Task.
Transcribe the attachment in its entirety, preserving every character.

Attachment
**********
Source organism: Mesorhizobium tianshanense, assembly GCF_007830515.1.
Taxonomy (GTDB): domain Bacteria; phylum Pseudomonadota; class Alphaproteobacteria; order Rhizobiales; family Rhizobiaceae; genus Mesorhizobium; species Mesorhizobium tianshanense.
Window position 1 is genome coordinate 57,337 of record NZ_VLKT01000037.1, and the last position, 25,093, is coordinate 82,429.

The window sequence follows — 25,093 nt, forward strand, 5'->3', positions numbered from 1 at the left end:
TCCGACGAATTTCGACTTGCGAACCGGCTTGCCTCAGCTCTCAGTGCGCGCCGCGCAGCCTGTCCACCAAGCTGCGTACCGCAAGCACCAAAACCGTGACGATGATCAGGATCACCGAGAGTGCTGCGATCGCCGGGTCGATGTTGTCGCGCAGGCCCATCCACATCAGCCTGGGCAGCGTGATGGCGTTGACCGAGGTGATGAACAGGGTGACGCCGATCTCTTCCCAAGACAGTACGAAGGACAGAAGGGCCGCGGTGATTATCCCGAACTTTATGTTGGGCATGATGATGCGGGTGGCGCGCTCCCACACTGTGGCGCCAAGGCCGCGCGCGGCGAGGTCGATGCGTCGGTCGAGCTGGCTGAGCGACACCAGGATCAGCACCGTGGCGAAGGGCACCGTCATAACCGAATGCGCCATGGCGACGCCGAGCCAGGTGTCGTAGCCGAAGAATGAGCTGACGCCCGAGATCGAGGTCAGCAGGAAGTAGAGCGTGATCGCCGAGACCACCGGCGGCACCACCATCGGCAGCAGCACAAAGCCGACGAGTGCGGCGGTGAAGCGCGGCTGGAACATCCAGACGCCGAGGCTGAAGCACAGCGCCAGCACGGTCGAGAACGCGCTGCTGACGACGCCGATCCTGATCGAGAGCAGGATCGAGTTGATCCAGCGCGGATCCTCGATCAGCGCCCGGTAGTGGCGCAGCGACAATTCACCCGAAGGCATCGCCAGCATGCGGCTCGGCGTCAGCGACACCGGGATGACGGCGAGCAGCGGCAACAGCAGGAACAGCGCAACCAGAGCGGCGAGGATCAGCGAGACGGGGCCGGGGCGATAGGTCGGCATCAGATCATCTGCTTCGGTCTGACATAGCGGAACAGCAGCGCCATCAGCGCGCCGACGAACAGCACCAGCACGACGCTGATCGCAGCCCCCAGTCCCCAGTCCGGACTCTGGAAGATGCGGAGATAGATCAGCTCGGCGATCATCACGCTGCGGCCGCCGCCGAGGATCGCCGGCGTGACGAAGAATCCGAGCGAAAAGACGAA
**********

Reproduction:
Source organism: Mesorhizobium tianshanense, assembly GCF_007830515.1.
Taxonomy (GTDB): domain Bacteria; phylum Pseudomonadota; class Alphaproteobacteria; order Rhizobiales; family Rhizobiaceae; genus Mesorhizobium; species Mesorhizobium tianshanense.
Window position 1 is genome coordinate 57,337 of record NZ_VLKT01000037.1, and the last position, 25,093, is coordinate 82,429.

The window sequence follows — 25,093 nt, forward strand, 5'->3', positions numbered from 1 at the left end:
TCCGACGAATTTCGACTTGCGAACCGGCTTGCCTCAGCTCTCAGTGCGCGCCGCGCAGCCTGTCCACCAAGCTGCGTACCGCAAGCACCAAAACCGTGACGATGATCAGGATCACCGAGAGTGCTGCGATCGCCGGGTCGATGTTGTCGCGCAGGCCCATCCACATCAGCCTGGGCAGCGTGATGGCGTTGACCGAGGTGATGAACAGGGTGACGCCGATCTCTTCCCAAGACAGTACGAAGGACAGAAGGGCCGCGGTGATTATCCCGAACTTTATGTTGGGCATGATGATGCGGGTGGCGCGCTCCCACACTGTGGCGCCAAGGCCGCGCGCGGCGAGGTCGATGCGTCGGTCGAGCTGGCTGAGCGACACCAGGATCAGCACCGTGGCGAAGGGCACCGTCATAACCGAATGCGCCATGGCGACGCCGAGCCAGGTGTCGTAGCCGAAGAATGAGCTGACGCCCGAGATCGAGGTCAGCAGGAAGTAGAGCGTGATCGCCGAGACCACCGGCGGCACCACCATCGGCAGCAGCACAAAGCCGACGAGTGCGGCGGTGAAGCGCGGCTGGAACATCCAGACGCCGAGGCTGAAGCACAGCGCCAGCACGGTCGAGAACGCGCTGCTGACGACGCCGATCCTGATCGAGAGCAGGATCGAGTTGATCCAGCGCGGATCCTCGATCAGCGCCCGGTAGTGGCGCAGCGACAATTCACCCGAAGGCATCGCCAGCATGCGGCTCGGCGTCAGCGACACCGGGATGACGGCGAGCAGCGGCAACAGCAGGAACAGCGCAACCAGAGCGGCGAGGATCAGCGAGACGGGGCCGGGGCGATAGGTCGGCATCAGATCATCTGCTTCGGTCTGACATAGCGGAACAGCAGCGCCATCAGCGCGCCGACGAACAGCACCAGCACGACGCTGATCGCAGCCCCCAGTCCCCAGTCCGGACTCTGGAAGATGCGGAGATAGATCAGCTCGGCGATCATCACGCTGCGGCCGCCGCCGAGGATCGCCGGCGTGACGAAGAATCCGAGCGAAAAGACGAA